A couple weeks ago, Noelle wrote about how to keep your parent communication organized. In middle school, this is especially important when you are teaching 150+ students. With the new school year beginning, and a whole new set of students AND parents, I am going to share some insight on effective parent communication.
4 Tips for Effective Parent Communication
1. Prioritize Who to Contact First
I just wrapped up my first two weeks of school with no major behavioral problems! Celebrate! With that said, l have been able to identify the students that might need future support behaviorally. I do not want my first contact with parents to occur when something bad has happened or after a consequence has been issued. Therefore, I contact those students’ parents first to express how glad I am that their child is in my class. It is my goal that my first parent contact is positive.
2. Make It Part of Your Weekly Routine
My goal is to contact 2-3 parents per week. I simply work through my rosters alphabetically. I identify what students’ parents I will call at the beginning of the week then I am able to watch those specific students for a week making notes of great things that they did. There is a difference between telling a parents that their child is doing great and that their child made a 90 on their fraction-decimal-percent quiz.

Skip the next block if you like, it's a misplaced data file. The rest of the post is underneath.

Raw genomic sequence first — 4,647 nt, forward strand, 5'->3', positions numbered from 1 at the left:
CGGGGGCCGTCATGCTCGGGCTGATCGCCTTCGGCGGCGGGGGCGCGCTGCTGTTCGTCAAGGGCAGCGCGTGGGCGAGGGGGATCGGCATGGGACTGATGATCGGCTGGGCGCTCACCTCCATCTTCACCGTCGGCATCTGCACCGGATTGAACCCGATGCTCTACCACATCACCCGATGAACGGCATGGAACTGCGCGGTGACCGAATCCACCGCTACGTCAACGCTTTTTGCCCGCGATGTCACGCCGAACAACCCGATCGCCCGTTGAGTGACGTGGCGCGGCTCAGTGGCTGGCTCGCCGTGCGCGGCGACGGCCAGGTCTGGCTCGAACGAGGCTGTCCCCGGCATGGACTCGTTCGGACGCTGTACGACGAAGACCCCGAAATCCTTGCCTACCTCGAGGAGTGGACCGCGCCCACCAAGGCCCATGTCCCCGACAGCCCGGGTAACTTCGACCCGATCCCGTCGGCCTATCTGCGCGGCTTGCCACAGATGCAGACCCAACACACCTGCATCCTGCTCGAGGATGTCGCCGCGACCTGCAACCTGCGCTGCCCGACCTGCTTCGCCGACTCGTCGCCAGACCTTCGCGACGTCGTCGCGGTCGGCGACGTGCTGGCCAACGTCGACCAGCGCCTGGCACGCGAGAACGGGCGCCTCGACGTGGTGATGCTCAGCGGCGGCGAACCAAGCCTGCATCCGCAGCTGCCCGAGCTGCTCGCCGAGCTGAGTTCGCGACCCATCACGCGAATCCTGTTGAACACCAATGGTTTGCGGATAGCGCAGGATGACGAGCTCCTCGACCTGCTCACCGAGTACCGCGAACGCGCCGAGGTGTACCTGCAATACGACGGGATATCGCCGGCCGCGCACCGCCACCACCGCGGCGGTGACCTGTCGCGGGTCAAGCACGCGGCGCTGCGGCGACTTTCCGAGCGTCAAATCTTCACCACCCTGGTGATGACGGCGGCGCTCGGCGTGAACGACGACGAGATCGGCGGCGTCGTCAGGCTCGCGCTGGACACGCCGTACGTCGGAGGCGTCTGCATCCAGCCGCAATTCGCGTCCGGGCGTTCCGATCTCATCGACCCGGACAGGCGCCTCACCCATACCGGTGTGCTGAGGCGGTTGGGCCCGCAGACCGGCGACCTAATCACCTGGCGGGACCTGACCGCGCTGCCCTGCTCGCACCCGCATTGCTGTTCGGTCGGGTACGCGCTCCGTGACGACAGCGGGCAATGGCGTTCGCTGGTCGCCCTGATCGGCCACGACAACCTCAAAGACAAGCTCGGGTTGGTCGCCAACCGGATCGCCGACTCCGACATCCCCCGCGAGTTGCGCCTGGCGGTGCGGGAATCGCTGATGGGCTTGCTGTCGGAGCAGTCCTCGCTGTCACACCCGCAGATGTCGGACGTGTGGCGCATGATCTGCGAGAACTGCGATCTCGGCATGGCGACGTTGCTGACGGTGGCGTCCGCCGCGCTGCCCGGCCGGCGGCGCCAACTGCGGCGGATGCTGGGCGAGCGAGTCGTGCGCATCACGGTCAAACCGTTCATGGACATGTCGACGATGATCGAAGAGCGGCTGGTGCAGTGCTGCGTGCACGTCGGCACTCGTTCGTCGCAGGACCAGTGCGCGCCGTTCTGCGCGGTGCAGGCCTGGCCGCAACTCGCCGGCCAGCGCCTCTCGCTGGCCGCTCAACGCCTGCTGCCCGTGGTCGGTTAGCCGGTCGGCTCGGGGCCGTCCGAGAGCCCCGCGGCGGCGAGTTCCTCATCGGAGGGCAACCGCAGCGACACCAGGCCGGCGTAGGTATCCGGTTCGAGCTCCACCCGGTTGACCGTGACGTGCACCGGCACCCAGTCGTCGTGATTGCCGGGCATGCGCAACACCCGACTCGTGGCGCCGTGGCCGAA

3. Have Your Students Make the Call With You
I teach a predominantly Spanish speaking population. Most of the parents speak Spanish only which can make communication challenging. My first few years of teaching, I didn’t communicate with parents at all due to this fact. Finding a translator was difficult, so I only made calls when someone was in trouble. It finally occurred to me that the students can help translate the positive phone calls. I would use my small Spanish vocabulary to introduce myself and then have the student tell their parents what amazing thing that they accomplished. This is a win because it takes finding a translator off my plate and students get to feel pride in communicating their accomplishments with their parents.
4. Be Proactive When Calling About Grades
Similar to calling about behavior, grades can also be a tension point for teachers and parents. As a parent, it is understandably frustrating to have the first contact be that it is too late, the grading period is over, or that nothing can be done to remedy the situation. As a teacher, you know that you have been hounding little Johnny to turn in his work, attend tutoring, retake the test, etc. Mark your calendar about two weeks before the end of the grading period and take the time to get in touch with parents. Let them know of their child’s situation, any upcoming deadlines, and how they can support their child.
Effective parent communication is helpful to parents, teachers, and students. If it feels overwhelming, start small and remember that any communication is better than none at all. Lastly, remember that parents with kids in middle school are keeping up with 6+ teachers. Give some grace if parents don’t call you back right away (or at all). What are ways that you effectively communicate with parents?